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Regarding o/u shotguns - when would you wand the top barrel to fire first and when would you want the lower barrel to fire first

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  • Regarding o/u shotguns - when would you wand the top barrel to fire first and when would you want the lower barrel to fire first

    Regarding o/u shotguns - when would you wand the top barrel to fire first and when would you want the lower barrel to fire first?

  • #2
    With the advent of screw in chokes. Distance to target and which choke gives the best pattern at that distance.


    • #3
      When shooting doubles trap you want to shoot the bottom barrel first. The number one reason is,since it is lower on the stock, the recoil is absorbed better allowing you to swing to the next target easier. Also, most shooters can their gun and the bottom barrel is most effected by this habit while the top barrel stays stationary. Shooting the bottom barrel first at the easier target will help remedy this problem. I assume this would carry over in the field.


      • #4
        O/U is best for upland hunting. The first barrel to fire is usually the more open choke, typically improved cylinder, with second barrel being the tighter choke (usually modified). The logic should be clear: first shot is usually the closest so you'd want the advantage of a more open pattern. If you had to switch to flushing dogs in thick cover then you probably would want the tighter barrel firing first because: 1) you're probably only going to get one shot anyway and 2) the birds are usually going to be further away because you can't walk up on them over pointer.


        • #5
          The species being hunted will sometimes also dictate which barrel shoots first. Sharptails here in Montana get pretty cagey after the first week or two of season. One would want nothing less than modified and preferably full choke since most shots even over good dogs are 30+ yards. Sharptails typically stay in large coveys and hang in the open grasslands. They usually won't hold but a few seconds. So, if I had an O/U (and I don't - too heavy and expensive), I would switch to shooting the tighter barrel first in situations where I might encounter sharpies.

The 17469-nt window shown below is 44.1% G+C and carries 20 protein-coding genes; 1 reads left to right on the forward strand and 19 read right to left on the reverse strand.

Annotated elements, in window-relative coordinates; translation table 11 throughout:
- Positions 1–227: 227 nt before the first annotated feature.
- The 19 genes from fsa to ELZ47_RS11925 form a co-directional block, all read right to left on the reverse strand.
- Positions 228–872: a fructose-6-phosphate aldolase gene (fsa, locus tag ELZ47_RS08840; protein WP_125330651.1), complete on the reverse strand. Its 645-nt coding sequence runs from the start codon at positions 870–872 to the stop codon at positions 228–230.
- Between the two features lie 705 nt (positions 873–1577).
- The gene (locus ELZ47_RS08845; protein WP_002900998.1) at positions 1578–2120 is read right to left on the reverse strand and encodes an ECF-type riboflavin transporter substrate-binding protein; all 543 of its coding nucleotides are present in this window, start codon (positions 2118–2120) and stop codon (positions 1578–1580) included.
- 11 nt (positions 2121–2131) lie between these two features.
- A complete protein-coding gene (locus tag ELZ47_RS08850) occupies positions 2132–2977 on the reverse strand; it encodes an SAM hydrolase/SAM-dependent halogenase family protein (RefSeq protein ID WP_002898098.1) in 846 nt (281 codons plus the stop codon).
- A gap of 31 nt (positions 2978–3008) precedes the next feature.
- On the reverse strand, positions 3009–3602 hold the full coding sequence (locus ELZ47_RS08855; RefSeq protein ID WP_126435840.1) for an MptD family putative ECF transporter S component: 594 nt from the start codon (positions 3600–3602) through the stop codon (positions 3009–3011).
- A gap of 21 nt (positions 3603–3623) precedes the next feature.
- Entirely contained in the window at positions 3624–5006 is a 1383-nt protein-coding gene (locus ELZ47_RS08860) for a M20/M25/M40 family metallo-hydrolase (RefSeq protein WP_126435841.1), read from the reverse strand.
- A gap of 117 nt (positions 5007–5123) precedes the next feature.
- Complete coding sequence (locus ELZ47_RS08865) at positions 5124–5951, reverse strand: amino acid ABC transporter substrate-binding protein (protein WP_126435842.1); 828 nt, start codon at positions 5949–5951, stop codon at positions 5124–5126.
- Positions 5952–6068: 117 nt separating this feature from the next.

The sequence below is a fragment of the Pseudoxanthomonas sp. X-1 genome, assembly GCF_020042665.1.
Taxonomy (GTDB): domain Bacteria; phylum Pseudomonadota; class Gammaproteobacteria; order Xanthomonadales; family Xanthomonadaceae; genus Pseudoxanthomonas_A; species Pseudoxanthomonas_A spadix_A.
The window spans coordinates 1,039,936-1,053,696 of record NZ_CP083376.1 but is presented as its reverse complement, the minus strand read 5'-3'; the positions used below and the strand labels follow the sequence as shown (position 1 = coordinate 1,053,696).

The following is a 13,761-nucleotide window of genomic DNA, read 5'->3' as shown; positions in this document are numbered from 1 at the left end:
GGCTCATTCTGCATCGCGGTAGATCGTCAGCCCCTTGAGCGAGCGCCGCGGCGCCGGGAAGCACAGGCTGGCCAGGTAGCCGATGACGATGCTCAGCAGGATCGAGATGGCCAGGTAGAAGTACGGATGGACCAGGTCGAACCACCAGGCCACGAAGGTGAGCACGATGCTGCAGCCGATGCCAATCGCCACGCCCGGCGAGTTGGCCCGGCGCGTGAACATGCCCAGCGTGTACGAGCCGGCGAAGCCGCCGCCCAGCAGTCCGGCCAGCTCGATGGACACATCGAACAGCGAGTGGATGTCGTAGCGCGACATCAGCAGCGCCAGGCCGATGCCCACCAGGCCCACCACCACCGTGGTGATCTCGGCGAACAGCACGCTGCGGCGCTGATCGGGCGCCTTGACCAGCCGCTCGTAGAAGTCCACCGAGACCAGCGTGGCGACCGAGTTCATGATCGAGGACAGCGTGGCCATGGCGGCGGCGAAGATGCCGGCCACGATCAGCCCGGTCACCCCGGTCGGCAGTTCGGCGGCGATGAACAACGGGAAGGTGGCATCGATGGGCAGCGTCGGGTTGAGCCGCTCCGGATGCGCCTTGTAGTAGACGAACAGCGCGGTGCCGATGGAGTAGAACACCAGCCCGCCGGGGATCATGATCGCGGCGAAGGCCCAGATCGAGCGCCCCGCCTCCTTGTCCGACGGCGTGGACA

• #6
            Whole lotta that depends on the situation, jimbo!
            Most SxS doubles are choked with the left barrel one step tighter than the right.
            For instance, my old L.C. Smith SxS is choked left, full/right, modified.
            For jump shooting ducks, use the modified (right) barrel up close and the full (left) barrel as they gain distance.
            Best of my recollection, the majority of O/U gun barrels are choked alike. That is full/full, modified/modified etc.
            With different choked barrels like my SxS, use the open (right - front trigger) on closer shots and reserve the tight (left - rear trigger) barrel for longer shots or maybe "tougher" game.
            If both barrels are choked alike, I would pattern both barrels for similarity of pattern and decide from there.
            More open, up close.
            Tighter pattern as the "follow up" (harder hitting) shot.


            • #7
              Since the barrels are regulated and you have selectable triggers, there is no mandatory best way to do it; just remember how each barrel is choked..

              I got used to the way the old fixed chokes were set up.

              More open on top, and more closed on bottom

              For pass shooting, it may be better to shoot the tighter choke first, as the birds are going to be much closer for the second shot, depending on the angle of approach.

              I have only rarely seen them pull a U-turn, but I have seen it.

              You must know basic trigonometry to understand this, and an explanation would take many pages.

              On the other hand, grouse are much like trapshooting here. The woods are open and long-range shots are common, so I use full choke in both barrels.

              In any case, you must know how your shotgun shoots; some range time with a paper target and the shot of your choice is in order.

              I used butcher paper and a PVC frame to find out exactly how my new Citori shoots, and it was Money Well Spent.


              • #8
                Thanks for the answers. I got a big roll of kraft paper so I am going to check it out on the range. My gun is a Weatherby Orion (SKB) with screw in chokes, taper forcing cones and single inertia trigger. So I will have to try different chokes and ranges with field and waterfowl loads.




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